The Best Children’s Book About Climate Change Was Written 40 Years Ago
Like many good children’s books, Cloudy With Meatballs tackles adult anxieties
Reading to my children, sometimes, turns into an excavation of adult anxieties. Sometimes this is intentional on the part of the author, and it’s thrilling to go back and see how I came to adopt the anxieties.
I loved Virginia Lee Burton’s quaintly illustrated but melancholy The Little House, which follows a little worker’s cottage as the concrete jungle surrounds, overshadows, and wears it down, like a child’s introduction to concentric zone theory. Burton’s Mike Mulligan and His Steam Shovel is a clever retelling of the John Henry fable (Ezra Jack Keats’s more faithful retelling is a masterpiece as well), and like The Little House another melancholy account of how progress devours its preconditions: a cutting-edge steam shovel is ultimately cast out to marginal small-town uses, literally digging its own grave when it is used to excavate the foundations of a city hall. Even Burton’s happy ending is melancholy; the steam shovel is repurposed into forced retirement, fixed in place in the basement as the hall’s boiler. They’re always there when I’m writing about the built environment.
(Thus far my kids have gravitated far more towards Mike Mulligan, probably because it’s about machines doing stuff, which they think is cool. The Little House is intentionally static, with the frame changing around the little house.)
Other times it’s harder to tell. Possibly my favorite book as a kid was Esther Averill’s The Fire Cat, about Pickles, a big, tough, troubled street cat who gets taken in by a kindly woman in the hopes that a good home atmosphere will stop him from bullying the neighborhood cats. It doesn’t, on its own; Pickles isn’t transformed until he gets taken in by the fire chief and put to work, eventually rescuing a kitten from a tree and earning his own fire hat. You get it, he has to move up the hierarchy of needs. Pickles is just one of Averill’s characters in the Jenny and the Cat Club extended universe, which tends to be more loopy and picaresque and less dutifully moral than the Pickles story suggests. Maybe that’s why The Fire Cat was available to me as a middlebrow Book-of-the-Month Club version and I didn’t discover the bougie New York Review of Books reissue of Jenny and the Cat Club until adulthood. These things have their uses.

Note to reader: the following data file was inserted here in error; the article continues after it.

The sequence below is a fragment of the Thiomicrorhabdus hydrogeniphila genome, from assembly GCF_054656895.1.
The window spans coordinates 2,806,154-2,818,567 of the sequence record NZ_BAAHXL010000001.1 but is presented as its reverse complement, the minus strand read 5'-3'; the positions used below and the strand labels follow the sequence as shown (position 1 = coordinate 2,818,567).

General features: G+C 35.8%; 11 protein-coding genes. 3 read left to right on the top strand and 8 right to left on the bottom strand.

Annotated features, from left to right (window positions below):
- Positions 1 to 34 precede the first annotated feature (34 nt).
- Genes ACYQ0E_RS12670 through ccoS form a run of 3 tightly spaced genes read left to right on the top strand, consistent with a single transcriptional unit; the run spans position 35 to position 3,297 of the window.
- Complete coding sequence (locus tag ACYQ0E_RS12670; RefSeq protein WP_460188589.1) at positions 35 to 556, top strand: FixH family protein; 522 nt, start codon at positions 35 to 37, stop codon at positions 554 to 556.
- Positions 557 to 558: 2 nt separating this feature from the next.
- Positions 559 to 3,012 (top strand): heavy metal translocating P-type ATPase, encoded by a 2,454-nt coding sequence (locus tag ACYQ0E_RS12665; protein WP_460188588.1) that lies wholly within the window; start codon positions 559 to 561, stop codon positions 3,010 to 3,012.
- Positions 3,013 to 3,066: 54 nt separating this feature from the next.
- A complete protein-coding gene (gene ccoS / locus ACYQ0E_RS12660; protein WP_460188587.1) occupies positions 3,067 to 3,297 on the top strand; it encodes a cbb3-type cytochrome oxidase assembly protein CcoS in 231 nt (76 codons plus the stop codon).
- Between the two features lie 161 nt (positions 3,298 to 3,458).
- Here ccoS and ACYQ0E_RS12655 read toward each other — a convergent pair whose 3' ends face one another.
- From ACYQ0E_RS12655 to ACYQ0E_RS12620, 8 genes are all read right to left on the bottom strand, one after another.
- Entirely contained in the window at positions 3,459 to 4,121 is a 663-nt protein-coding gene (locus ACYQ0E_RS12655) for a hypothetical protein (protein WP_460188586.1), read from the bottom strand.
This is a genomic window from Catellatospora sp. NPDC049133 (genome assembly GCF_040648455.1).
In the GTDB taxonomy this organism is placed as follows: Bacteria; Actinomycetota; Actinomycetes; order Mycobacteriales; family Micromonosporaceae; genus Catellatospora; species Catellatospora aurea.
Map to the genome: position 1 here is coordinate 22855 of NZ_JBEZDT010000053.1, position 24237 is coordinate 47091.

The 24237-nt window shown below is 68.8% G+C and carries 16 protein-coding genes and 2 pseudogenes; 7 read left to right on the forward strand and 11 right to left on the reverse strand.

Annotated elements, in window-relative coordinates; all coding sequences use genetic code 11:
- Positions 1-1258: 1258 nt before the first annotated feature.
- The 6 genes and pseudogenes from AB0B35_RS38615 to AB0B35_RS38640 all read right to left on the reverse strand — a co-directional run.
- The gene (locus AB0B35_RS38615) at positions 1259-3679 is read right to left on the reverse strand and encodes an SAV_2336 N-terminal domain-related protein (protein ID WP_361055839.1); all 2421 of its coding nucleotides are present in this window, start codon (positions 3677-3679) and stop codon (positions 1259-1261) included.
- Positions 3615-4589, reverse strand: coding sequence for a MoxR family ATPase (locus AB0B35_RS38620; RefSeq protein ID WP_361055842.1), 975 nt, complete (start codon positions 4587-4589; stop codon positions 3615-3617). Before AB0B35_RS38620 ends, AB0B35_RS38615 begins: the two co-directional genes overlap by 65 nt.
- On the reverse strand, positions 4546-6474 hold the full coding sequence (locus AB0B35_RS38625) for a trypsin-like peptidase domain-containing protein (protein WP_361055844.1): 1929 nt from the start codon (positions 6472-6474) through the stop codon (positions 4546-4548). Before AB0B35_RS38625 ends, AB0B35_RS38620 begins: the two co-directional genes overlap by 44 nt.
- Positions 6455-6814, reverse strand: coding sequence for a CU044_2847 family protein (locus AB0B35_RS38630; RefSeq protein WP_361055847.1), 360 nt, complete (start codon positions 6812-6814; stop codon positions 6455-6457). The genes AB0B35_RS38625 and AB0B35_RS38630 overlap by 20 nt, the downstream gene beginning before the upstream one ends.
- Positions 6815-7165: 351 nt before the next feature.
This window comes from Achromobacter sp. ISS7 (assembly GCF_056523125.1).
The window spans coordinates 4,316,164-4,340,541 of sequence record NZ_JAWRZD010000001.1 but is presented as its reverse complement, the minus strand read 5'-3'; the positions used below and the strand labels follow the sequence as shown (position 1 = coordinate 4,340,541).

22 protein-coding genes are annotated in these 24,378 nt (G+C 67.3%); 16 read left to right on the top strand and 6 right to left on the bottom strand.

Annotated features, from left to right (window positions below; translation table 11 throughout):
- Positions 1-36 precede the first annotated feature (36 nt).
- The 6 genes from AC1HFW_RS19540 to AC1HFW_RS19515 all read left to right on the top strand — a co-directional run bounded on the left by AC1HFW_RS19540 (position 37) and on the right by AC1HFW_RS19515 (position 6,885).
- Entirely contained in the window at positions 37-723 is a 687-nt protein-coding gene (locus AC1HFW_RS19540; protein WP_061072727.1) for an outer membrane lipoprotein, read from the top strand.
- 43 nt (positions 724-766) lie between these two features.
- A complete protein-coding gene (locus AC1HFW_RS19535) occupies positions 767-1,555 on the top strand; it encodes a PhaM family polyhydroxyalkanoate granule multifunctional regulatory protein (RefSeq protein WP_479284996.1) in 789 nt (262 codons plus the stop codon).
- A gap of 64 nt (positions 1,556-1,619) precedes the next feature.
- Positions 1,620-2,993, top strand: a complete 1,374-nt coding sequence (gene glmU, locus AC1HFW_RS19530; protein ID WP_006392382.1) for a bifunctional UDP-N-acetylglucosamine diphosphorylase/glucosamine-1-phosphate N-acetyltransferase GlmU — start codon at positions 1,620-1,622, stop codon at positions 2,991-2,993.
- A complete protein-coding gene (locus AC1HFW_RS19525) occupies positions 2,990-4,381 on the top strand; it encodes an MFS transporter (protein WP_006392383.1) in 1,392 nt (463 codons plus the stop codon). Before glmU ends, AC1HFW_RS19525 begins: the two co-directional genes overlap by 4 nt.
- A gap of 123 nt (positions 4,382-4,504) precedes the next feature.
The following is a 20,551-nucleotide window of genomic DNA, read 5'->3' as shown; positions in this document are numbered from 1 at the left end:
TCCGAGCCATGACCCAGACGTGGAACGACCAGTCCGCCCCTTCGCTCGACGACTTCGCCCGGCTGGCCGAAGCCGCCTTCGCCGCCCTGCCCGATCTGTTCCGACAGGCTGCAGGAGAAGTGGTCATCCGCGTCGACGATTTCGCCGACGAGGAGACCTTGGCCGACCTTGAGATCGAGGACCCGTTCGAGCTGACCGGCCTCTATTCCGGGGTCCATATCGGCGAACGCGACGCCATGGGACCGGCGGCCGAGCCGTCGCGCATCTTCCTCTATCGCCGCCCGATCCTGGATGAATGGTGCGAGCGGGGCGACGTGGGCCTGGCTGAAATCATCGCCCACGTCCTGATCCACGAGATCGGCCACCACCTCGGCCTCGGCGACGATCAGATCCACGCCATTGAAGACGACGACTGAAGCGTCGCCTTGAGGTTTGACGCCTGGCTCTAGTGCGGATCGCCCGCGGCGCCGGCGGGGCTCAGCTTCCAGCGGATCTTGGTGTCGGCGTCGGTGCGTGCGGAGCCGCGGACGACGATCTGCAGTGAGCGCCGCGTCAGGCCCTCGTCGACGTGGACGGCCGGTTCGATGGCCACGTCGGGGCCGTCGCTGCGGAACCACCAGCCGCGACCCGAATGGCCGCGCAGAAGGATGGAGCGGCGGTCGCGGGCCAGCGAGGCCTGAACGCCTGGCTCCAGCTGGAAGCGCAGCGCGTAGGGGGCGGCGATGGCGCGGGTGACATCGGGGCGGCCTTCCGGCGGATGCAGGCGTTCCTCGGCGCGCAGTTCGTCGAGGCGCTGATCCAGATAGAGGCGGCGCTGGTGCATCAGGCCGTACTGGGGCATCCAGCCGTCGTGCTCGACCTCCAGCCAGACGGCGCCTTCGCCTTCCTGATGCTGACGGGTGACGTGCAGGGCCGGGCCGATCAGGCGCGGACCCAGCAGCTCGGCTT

But the real surprise was Cloudy With a Chance of Meatballs, which you might know from its better-than-average film adaptation. Not to presume; the book has also sold more than a million copies, and the children’s-book expert Betsy Bird considers it a borderline classic. She’s got a point; it’s exceptionally well-executed fun but doesn’t quite have the spark that distinguishes true masterpieces like Burton’s best-known works.
On the other hand: it’s also a well-executed climate dystopia. Probably not intentionally, as its author has given no indication that it is, and while climate anxiety was certainly real in the 1970s, it had only just begun to coalesce into a consensus about warming being the problem by 1978 when the book was published. James Hansen’s famous warning to Congress, one of the turning points in the history of communicating the science, didn’t happen for another decade.
Maybe it was in, you know, the air. Maybe it’s a coincidence. Either way, if you want to explain to your kid what the hell is going on, it’s the best book out there.